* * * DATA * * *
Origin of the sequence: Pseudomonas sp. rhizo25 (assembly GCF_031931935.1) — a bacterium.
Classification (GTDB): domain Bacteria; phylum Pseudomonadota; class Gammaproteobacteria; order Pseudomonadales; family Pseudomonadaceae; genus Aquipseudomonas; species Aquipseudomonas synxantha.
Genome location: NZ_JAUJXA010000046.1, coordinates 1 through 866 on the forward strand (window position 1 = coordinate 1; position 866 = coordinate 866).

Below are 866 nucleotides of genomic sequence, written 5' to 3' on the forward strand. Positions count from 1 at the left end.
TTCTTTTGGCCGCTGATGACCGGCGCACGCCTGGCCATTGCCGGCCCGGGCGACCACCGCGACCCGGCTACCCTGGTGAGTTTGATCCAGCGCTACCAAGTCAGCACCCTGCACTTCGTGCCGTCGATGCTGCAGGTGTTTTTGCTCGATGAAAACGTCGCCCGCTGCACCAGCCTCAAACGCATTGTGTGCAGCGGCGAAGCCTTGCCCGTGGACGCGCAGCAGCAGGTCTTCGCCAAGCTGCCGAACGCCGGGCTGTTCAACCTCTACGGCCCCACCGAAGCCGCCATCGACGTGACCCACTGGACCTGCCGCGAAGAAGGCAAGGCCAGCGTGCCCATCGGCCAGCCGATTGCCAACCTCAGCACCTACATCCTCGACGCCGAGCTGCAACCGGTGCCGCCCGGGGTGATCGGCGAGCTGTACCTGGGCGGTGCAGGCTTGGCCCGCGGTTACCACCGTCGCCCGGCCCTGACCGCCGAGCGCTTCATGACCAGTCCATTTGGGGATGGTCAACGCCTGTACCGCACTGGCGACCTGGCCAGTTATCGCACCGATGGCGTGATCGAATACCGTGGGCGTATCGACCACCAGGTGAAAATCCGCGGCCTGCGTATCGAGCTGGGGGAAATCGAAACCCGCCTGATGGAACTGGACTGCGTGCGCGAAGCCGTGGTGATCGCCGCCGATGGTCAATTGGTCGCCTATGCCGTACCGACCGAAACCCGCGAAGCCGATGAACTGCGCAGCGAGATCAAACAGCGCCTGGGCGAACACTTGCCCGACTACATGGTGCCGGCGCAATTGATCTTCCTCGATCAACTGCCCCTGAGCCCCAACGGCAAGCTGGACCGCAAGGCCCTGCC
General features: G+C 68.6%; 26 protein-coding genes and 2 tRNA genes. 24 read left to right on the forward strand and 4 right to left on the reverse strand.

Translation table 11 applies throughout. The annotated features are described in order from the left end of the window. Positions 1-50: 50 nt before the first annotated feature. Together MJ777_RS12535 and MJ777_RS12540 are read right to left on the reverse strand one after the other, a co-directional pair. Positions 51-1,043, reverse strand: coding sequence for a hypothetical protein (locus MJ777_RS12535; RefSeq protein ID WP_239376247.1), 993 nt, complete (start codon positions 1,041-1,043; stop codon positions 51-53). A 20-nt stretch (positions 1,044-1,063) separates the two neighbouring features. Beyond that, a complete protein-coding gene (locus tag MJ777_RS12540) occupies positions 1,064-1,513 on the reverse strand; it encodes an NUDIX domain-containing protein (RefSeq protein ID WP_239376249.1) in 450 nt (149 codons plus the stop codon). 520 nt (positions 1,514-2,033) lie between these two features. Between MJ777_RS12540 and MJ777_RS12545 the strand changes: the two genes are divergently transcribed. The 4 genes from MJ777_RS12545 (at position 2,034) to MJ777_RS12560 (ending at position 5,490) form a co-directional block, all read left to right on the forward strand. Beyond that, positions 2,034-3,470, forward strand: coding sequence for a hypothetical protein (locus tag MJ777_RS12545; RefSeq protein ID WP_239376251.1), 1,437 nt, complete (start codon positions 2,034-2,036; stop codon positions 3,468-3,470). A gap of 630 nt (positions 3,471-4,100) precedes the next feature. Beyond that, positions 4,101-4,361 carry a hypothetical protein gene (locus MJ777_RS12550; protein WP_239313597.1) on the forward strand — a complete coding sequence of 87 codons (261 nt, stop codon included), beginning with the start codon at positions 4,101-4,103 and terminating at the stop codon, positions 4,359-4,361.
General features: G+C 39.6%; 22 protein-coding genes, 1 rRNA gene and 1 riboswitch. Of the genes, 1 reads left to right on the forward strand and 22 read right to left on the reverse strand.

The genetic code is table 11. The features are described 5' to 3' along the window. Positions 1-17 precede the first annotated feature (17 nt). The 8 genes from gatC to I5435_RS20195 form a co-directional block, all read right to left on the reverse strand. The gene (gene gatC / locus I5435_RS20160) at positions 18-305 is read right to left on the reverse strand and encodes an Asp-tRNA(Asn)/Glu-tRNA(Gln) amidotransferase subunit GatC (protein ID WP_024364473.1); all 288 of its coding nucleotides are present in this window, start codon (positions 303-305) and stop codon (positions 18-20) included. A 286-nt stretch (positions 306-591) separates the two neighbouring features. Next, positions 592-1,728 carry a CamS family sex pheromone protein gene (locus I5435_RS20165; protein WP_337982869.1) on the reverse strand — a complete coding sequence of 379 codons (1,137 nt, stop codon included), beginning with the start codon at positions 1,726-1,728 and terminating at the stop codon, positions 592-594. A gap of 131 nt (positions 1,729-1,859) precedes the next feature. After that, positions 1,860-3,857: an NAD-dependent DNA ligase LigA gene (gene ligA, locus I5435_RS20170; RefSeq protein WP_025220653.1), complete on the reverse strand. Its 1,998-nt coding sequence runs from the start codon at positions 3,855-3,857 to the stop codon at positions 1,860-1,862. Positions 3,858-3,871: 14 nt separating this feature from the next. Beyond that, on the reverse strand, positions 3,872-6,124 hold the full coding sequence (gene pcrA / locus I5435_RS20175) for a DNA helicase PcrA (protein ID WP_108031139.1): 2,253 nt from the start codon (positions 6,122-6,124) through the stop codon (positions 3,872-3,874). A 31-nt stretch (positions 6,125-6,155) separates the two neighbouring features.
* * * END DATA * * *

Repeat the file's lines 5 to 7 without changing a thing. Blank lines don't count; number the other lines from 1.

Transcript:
TTCTTTTGGCCGCTGATGACCGGCGCACGCCTGGCCATTGCCGGCCCGGGCGACCACCGCGACCCGGCTACCCTGGTGAGTTTGATCCAGCGCTACCAAGTCAGCACCCTGCACTTCGTGCCGTCGATGCTGCAGGTGTTTTTGCTCGATGAAAACGTCGCCCGCTGCACCAGCCTCAAACGCATTGTGTGCAGCGGCGAAGCCTTGCCCGTGGACGCGCAGCAGCAGGTCTTCGCCAAGCTGCCGAACGCCGGGCTGTTCAACCTCTACGGCCCCACCGAAGCCGCCATCGACGTGACCCACTGGACCTGCCGCGAAGAAGGCAAGGCCAGCGTGCCCATCGGCCAGCCGATTGCCAACCTCAGCACCTACATCCTCGACGCCGAGCTGCAACCGGTGCCGCCCGGGGTGATCGGCGAGCTGTACCTGGGCGGTGCAGGCTTGGCCCGCGGTTACCACCGTCGCCCGGCCCTGACCGCCGAGCGCTTCATGACCAGTCCATTTGGGGATGGTCAACGCCTGTACCGCACTGGCGACCTGGCCAGTTATCGCACCGATGGCGTGATCGAATACCGTGGGCGTATCGACCACCAGGTGAAAATCCGCGGCCTGCGTATCGAGCTGGGGGAAATCGAAACCCGCCTGATGGAACTGGACTGCGTGCGCGAAGCCGTGGTGATCGCCGCCGATGGTCAATTGGTCGCCTATGCCGTACCGACCGAAACCCGCGAAGCCGATGAACTGCGCAGCGAGATCAAACAGCGCCTGGGCGAACACTTGCCCGACTACATGGTGCCGGCGCAATTGATCTTCCTCGATCAACTGCCCCTGAGCCCCAACGGCAAGCTGGACCGCAAGGCCCTGCC
General features: G+C 68.6%; 26 protein-coding genes and 2 tRNA genes. 24 read left to right on the forward strand and 4 right to left on the reverse strand.

Translation table 11 applies throughout. The annotated features are described in order from the left end of the window. Positions 1-50: 50 nt before the first annotated feature. Together MJ777_RS12535 and MJ777_RS12540 are read right to left on the reverse strand one after the other, a co-directional pair. Positions 51-1,043, reverse strand: coding sequence for a hypothetical protein (locus MJ777_RS12535; RefSeq protein ID WP_239376247.1), 993 nt, complete (start codon positions 1,041-1,043; stop codon positions 51-53). A 20-nt stretch (positions 1,044-1,063) separates the two neighbouring features. Beyond that, a complete protein-coding gene (locus tag MJ777_RS12540) occupies positions 1,064-1,513 on the reverse strand; it encodes an NUDIX domain-containing protein (RefSeq protein ID WP_239376249.1) in 450 nt (149 codons plus the stop codon). 520 nt (positions 1,514-2,033) lie between these two features. Between MJ777_RS12540 and MJ777_RS12545 the strand changes: the two genes are divergently transcribed. The 4 genes from MJ777_RS12545 (at position 2,034) to MJ777_RS12560 (ending at position 5,490) form a co-directional block, all read left to right on the forward strand. Beyond that, positions 2,034-3,470, forward strand: coding sequence for a hypothetical protein (locus tag MJ777_RS12545; RefSeq protein ID WP_239376251.1), 1,437 nt, complete (start codon positions 2,034-2,036; stop codon positions 3,468-3,470). A gap of 630 nt (positions 3,471-4,100) precedes the next feature. Beyond that, positions 4,101-4,361 carry a hypothetical protein gene (locus MJ777_RS12550; protein WP_239313597.1) on the forward strand — a complete coding sequence of 87 codons (261 nt, stop codon included), beginning with the start codon at positions 4,101-4,103 and terminating at the stop codon, positions 4,359-4,361.